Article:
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VITALS, biome, and longevity

Posted by Arqel on 06/04/2019

Hi. After reading and seeing a lot lately on the biome, VITALS came to mind.... My aunt (retired Rn and such) thinks biome imbalance is cause of/precursor to most if not all disease. I'm wondering immortality. Perhaps all spaghetti code of DNA, etc. Aubrey de Gray mentions isn't relevant. Perhaps the biome can guide the body to do as we wish.....

Re: VITALS, biome, and longevity

Posted by Greg Bear on 06/07/2019

Alas, as mortals, our biome and attendant organisms are not designed for immortality. Replications of tissues are fraught with errors, many of which get corrected, and some of which do not. As well, tissues have attitudes and even "personalities" suppressed by their relationship and benefits within the organism, which can on occasion break out and cause major problems--particularly the immune system. Cancers are a kind of rugged individualism of tissues which begin with not paying attention to either the immune system or signals to self-destruct--and which then try to strike out on their own, creating only partially successful colonies within the tissue, which can often kill the main organism. Sometimes viruses are involved in these ventures, sometimes errors caused by chemical interference--sometimes both. The ideal of immortality also does not take into account the economic and biological problems associated with lack of diversity! And so in VITALS, I expanded on some of the political problems of such an achievement. Politics is merely an extension of biology, and they exhibit many parallels.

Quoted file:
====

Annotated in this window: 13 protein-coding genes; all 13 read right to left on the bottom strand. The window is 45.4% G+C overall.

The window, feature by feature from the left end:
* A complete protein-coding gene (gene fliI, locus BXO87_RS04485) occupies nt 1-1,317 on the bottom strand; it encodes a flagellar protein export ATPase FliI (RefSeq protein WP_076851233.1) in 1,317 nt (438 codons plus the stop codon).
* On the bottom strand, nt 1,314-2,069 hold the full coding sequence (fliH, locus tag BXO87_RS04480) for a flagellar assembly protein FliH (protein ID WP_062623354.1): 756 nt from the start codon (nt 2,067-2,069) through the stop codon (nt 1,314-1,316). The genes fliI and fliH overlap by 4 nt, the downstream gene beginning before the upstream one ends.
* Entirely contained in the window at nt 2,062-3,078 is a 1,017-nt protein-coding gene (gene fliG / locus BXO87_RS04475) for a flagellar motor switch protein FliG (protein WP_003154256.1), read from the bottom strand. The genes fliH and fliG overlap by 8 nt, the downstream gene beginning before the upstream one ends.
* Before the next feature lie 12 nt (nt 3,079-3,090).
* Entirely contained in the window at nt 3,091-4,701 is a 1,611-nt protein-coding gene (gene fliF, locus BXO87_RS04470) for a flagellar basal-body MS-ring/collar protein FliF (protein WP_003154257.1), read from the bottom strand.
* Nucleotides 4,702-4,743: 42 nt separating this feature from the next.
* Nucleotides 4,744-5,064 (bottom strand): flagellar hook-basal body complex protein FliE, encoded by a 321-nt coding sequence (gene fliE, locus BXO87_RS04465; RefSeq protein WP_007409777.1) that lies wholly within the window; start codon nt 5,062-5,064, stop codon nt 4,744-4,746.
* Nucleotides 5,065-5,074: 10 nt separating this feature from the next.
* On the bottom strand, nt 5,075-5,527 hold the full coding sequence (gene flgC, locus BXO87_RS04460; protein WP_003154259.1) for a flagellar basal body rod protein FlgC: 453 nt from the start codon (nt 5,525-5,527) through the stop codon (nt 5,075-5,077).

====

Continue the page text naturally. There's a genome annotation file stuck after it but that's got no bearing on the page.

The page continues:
Re: VITALS, biome, and longevity

Posted by Sean M. Brooks on 06/24/2019

Kaor, Mr. Bear! And your own father in law Poul Anderson touched on the issues raised by "immortality" in such books as WORLD WITHOUT STARS, THE BOAT OF A MILLION YEARS, and FOR LOVE AND GLORY. One consequence of "immortality" would very likely be human societies becoming static or even stagnant. Due to long lived leaders simply not dying off as quickly as they now do from ordinary old age. Poul Anderson did suggest in books like WORLD WITHOUT STARS and FOR LOVE AND GLORY that one way of lessening the more unsatisfactory consequences of "immortality" would be from mankind LEAVING this rock to settle other planets. True, either a FTL drive would be necessary or generation ships with very patient crew and passengers might be used for such colonizing efforts. My point being that a REAL space program would allow for greater variability in societies and political systems. But I doubt indefinitely extended life spans are possible or likely. I think the most we can hope for is for some EXTENSION of human lifespans.

Re: VITALS, biome, and longevity

Posted by Arqel on 09/05/2019

@Greg: yes...but Nature allows, the body loves, homeostasis, which is not a difficult thing to nudge around. @Sean: The Culture, man, The Culture.

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